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Constantinople and the scenery of the seven churches of Asia Minor
Page 23
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Allom, Thomas. Constantinople and the scenery of the seven churches of Asia Minor - Page 23. 1838. Kenneth Franzheim II Rare Books Room, William R. Jenkins Architecture and Art Library, University of Houston Libraries. University of Houston Digital Library. Web. November 24, 2020. https://digital.lib.uh.edu/collection/exotic/item/1996/show/1880.

Disclaimer: This is a general citation for reference purposes. Please consult the most recent edition of your style manual for the proper formatting of the type of source you are citing. If the date given in the citation does not match the date on the digital item, use the more accurate date below the digital item.

Allom, Thomas. (1838). Constantinople and the scenery of the seven churches of Asia Minor - Page 23. Exotic Impressions, Views of Foreign Lands. Kenneth Franzheim II Rare Books Room, William R. Jenkins Architecture and Art Library, University of Houston Libraries. Retrieved from https://digital.lib.uh.edu/collection/exotic/item/1996/show/1880

Disclaimer: This is a general citation for reference purposes. Please consult the most recent edition of your style manual for the proper formatting of the type of source you are citing. If the date given in the citation does not match the date on the digital item, use the more accurate date below the digital item.

Allom, Thomas, Constantinople and the scenery of the seven churches of Asia Minor - Page 23, 1838, Exotic Impressions, Views of Foreign Lands, Kenneth Franzheim II Rare Books Room, William R. Jenkins Architecture and Art Library, University of Houston Libraries, accessed November 24, 2020, https://digital.lib.uh.edu/collection/exotic/item/1996/show/1880.

Disclaimer: This is a general citation for reference purposes. Please consult the most recent edition of your style manual for the proper formatting of the type of source you are citing. If the date given in the citation does not match the date on the digital item, use the more accurate date below the digital item.

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Compound Item Description
Title Constantinople and the scenery of the seven churches of Asia Minor
Creator (LCNAF)
  • Allom, Thomas
Contributor (Local)
  • Walsh, Robert
Publisher Fisher, Son, & Co.
Date 1838
Subject.Topical (LCSH)
  • History
Subject.Geographic (TGN)
  • Istanbul, Turkey
Genre (AAT)
  • books
  • plates (illustrations)
  • maps (documents)
Language English
Type (DCMI)
  • Text
Original Item Extent 92 plates
Original Item Location DR 427 .A44
Original Item URL http://library.uh.edu/record=b1817693~S11
Digital Collection Exotic Impressions: Views of Foreign Lands
Digital Collection URL http://digital.lib.uh.edu/collection/exotic
Repository Kenneth Franzheim II Rare Books Room, William R. Jenkins Architecture and Art Library, University of Houston Libraries
Repository URL http://info.lib.uh.edu/about/campus-libraries-collections/william-r-jenkins-architecture-art-library
Use and Reproduction No Copyright - United States
Identifier exotic_201304_011
Item Description
Title Page 23
Format (IMT)
  • image/jpeg
File Name exotic_201304_011_211.jpg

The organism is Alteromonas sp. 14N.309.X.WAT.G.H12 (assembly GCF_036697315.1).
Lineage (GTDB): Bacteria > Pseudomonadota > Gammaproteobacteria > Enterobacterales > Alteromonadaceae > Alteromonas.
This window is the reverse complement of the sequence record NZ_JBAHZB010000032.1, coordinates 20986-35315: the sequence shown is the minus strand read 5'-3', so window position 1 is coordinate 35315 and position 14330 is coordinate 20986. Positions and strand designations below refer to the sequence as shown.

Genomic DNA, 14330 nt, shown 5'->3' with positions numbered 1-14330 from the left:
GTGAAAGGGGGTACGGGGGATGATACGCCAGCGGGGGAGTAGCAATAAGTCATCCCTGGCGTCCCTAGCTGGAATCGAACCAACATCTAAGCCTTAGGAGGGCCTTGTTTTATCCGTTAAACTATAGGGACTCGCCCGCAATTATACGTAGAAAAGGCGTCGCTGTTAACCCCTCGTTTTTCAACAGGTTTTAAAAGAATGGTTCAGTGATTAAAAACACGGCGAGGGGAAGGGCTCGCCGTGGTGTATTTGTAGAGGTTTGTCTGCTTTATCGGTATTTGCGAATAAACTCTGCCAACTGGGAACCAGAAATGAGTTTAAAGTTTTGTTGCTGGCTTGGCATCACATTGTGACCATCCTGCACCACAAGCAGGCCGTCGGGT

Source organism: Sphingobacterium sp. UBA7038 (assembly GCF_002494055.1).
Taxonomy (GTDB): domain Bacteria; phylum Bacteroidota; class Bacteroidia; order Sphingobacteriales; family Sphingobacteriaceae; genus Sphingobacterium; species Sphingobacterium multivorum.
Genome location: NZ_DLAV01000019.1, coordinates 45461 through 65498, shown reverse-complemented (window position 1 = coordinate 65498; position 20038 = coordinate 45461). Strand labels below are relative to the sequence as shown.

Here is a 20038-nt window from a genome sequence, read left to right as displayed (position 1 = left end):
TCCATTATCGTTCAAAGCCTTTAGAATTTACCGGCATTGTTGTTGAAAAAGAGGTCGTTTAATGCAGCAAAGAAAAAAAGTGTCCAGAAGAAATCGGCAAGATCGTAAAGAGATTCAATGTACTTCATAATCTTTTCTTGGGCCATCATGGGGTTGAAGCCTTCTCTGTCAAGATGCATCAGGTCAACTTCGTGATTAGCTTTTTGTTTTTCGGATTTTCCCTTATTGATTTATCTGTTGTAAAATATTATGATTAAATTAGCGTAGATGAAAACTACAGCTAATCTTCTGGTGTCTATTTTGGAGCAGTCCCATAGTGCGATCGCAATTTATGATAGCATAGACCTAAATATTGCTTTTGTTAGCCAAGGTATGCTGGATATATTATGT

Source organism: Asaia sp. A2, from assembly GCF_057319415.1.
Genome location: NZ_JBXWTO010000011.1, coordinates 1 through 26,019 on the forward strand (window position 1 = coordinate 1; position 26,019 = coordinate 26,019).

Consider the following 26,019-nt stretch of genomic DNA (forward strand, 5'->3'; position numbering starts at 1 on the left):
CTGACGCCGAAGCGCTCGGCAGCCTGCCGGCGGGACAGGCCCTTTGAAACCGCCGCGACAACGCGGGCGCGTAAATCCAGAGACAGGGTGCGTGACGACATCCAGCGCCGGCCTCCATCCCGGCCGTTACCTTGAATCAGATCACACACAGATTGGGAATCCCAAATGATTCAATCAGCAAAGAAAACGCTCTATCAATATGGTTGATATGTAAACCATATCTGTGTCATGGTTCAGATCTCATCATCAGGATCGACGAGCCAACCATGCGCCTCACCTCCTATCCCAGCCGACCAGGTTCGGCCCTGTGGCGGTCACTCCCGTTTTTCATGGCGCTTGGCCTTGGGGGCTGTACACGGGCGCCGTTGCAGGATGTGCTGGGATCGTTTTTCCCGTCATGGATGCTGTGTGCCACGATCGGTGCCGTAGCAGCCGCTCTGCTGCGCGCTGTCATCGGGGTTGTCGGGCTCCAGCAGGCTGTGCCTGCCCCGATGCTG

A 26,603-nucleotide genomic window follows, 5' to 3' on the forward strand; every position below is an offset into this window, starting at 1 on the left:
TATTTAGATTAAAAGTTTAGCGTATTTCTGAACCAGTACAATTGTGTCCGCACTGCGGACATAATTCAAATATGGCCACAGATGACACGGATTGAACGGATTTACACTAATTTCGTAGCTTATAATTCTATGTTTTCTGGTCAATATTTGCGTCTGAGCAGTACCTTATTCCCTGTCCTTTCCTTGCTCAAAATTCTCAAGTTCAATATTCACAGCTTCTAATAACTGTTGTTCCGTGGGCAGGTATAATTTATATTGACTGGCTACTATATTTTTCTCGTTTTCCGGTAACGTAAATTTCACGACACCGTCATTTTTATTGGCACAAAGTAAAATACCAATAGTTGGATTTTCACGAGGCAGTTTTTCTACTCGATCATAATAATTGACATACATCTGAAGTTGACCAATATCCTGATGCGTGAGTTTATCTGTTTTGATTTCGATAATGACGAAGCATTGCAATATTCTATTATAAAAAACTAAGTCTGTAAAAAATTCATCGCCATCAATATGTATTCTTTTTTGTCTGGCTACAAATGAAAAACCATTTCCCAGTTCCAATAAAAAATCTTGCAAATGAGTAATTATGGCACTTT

Transcript WITH THE SEVEN CHURCHES OF ASIA MINOR. 23 is in danger of dying of a mortification; notwithstanding, it is soon forgotten by the sufferers. On their return, they only laugh at each other, and the next day repeat the fault for which they were punished. During the Greek revolution, these islands were made the prison of the suspected. The families of the Fanal were sent here, to be kept in safe custody till their fate was decided in the capital; every day some unfortunate victim was taken away, and never re-appeared, yet this seemed to make little impression on the survivors. They were constantly seen in groups under some favourite trees, playing dominos, chess, or other games, and entering with as much earnestness and disputation into the chances, as if they were in a state of perfect security- Sometimes a caique was seen approaching, and the turbaned head of a chaoush appeared over the gunwale—he landed, approached the groups of players, and laid a black handkerchief on the shoulder of one of them ; the doomed man rose from his seat, followed the chaoush to the caique, and never returned again. His place was supplied by another, and the game was continued as if nothing extraordinary had happened. The bouyancy and reckless character of the Greeks, during the perils of their revolution, wras nowhere, perhaps, so displayed as on these occasions; they saw their friends daily taken from the midst of them, and knew they were led away to be strangled or decapitated, yet it seemed but little to affect the careless hilarity of the daily decreasing survivors. Among the suspected shut up in one of these insular prisons was the venerable and learned archbishop of Mount Sinai. After the execution of the patriarch and his prelates, he hourly expected his mortal summons ; yet it never affected his cheerfulness: he was engaged in a work on the ancient and modern state of Constantinople, and his only wish, unfounded then on any hope, was, that he might be allowed to live and finish it. His wishes, contrary to his expectations, were fulfilled. I left him in his Patmos, every day looking for death; and I found him, on my return to Turkey, some years after, elevated to the patriarchal throne. His suceptibility to the beauties of nature that smiled here in his prison, was not impaired by any dismal apprehensions. In his work, since published, he describes with enthusiasm the view presented from his island: " The prospect from hence," said he, " formed by the circle of lovely objects around, is inimitable on the earth; it stands like the varied representations of some grand amphitheatre, and the astonished and delighted eye, at sunset, sees the exceeding splendour of nature's scenery." The view in our illustration is taken from the monastery of the Triades, or Trinity, in the island of Chalki. This edifice was erected by the patriarch Photios, who was named " the man of ten thousand books." He called it Zion, but its name was afterwards changed. His ten thousand books were deposited in a library: the greater part was destroyed by fire, which consumed nearly the whole edifice, and the rest by time and neglect, so that not one now remains. The present edifice, inhabited by the Caloyers, is but a wing ojf the original building. In the foreground, on a platform, is a kiosk, from whence is seen one of those lovely views which almost every eminence of the island presents. Attached to every monastery is such an edifice ; it is kind of coffee-house, open to